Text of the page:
Is Time Running Out?

  • #1
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Can we afford to curb our use of global resources? Can we afford not to?
 

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  • #2
chroot
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Originally posted by Greg Bernhardt
Can we afford to curb our use of global resources? Can we afford not to?
Does not the mountain need the snow?
Does not the desert need the sun?
Does not your scrotum need kicking?

- Warren
 
  • #3
spinning head
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Good point. I'm the kind of person who believes that we have to drastically reduce our resource consuption no matter what the price. I worry about the environmental impact that we're having and the long term effets this is going to have on the balance of nature. Some people say that it would be too costly, but think about the economic impact when/if we start to run out or fossil fuels.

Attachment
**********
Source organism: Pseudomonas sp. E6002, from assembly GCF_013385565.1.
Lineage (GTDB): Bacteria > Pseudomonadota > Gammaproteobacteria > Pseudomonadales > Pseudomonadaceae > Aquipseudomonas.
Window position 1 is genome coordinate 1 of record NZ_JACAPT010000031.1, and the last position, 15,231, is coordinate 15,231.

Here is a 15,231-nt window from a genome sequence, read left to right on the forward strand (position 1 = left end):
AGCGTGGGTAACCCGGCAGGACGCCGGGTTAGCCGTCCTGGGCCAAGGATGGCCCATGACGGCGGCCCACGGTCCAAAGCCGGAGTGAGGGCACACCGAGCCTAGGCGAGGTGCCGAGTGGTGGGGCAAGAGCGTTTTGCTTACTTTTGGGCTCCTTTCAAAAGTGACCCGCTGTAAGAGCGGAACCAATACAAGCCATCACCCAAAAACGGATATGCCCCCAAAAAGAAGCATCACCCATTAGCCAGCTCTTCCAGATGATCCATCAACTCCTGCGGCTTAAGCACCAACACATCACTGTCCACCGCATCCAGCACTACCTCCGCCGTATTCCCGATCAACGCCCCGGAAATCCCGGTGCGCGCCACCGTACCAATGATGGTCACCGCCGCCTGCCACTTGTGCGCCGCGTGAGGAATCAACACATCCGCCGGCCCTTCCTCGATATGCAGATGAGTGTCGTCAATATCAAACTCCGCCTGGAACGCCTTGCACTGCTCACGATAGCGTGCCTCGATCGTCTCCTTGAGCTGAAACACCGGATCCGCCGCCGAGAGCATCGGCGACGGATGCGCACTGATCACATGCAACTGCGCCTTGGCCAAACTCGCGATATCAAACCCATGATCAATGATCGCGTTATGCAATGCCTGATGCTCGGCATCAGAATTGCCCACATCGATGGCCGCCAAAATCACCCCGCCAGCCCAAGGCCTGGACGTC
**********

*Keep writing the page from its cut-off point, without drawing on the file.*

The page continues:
• #4
Andre
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Is this another Antropogenic Global Warming thread with emission control as the great solution? :wink:
 
  • #5
selfAdjoint
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Sounded more like population explosion/resouces running out to me. In 1919 it was predicted that if the then current rate of rise in telephone usage continued for 100 years, the world would run out of copper.
 
  • #6
russ_watters
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In elementary school I learned we'd run out of oil in roughly 20 years. So we'd better do something soon, we only have 3 years left! :wink:
 
  • #7
Andre